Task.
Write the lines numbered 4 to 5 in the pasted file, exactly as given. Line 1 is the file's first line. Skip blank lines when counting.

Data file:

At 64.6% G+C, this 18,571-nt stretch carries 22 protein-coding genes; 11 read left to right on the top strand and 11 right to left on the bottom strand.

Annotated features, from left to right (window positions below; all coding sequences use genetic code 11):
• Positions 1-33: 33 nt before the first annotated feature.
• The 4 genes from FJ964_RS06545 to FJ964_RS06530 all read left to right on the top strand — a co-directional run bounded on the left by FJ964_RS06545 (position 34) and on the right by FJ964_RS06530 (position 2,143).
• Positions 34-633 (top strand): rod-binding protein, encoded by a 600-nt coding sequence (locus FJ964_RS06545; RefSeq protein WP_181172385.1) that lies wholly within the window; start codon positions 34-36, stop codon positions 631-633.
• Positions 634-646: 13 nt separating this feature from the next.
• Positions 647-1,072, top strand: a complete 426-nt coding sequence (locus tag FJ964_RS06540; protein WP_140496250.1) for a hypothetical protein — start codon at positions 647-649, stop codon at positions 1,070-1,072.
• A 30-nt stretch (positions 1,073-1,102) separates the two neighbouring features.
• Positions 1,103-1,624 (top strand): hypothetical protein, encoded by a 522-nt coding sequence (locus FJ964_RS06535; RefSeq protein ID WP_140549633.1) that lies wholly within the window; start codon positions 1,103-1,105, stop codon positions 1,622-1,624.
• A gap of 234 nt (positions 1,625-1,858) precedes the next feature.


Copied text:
• The 4 genes from FJ964_RS06545 to FJ964_RS06530 all read left to right on the top strand — a co-directional run bounded on the left by FJ964_RS06545 (position 34) and on the right by FJ964_RS06530 (position 2,143).
• Positions 34-633 (top strand): rod-binding protein, encoded by a 600-nt coding sequence (locus FJ964_RS06545; RefSeq protein WP_181172385.1) that lies wholly within the window; start codon positions 34-36, stop codon positions 631-633.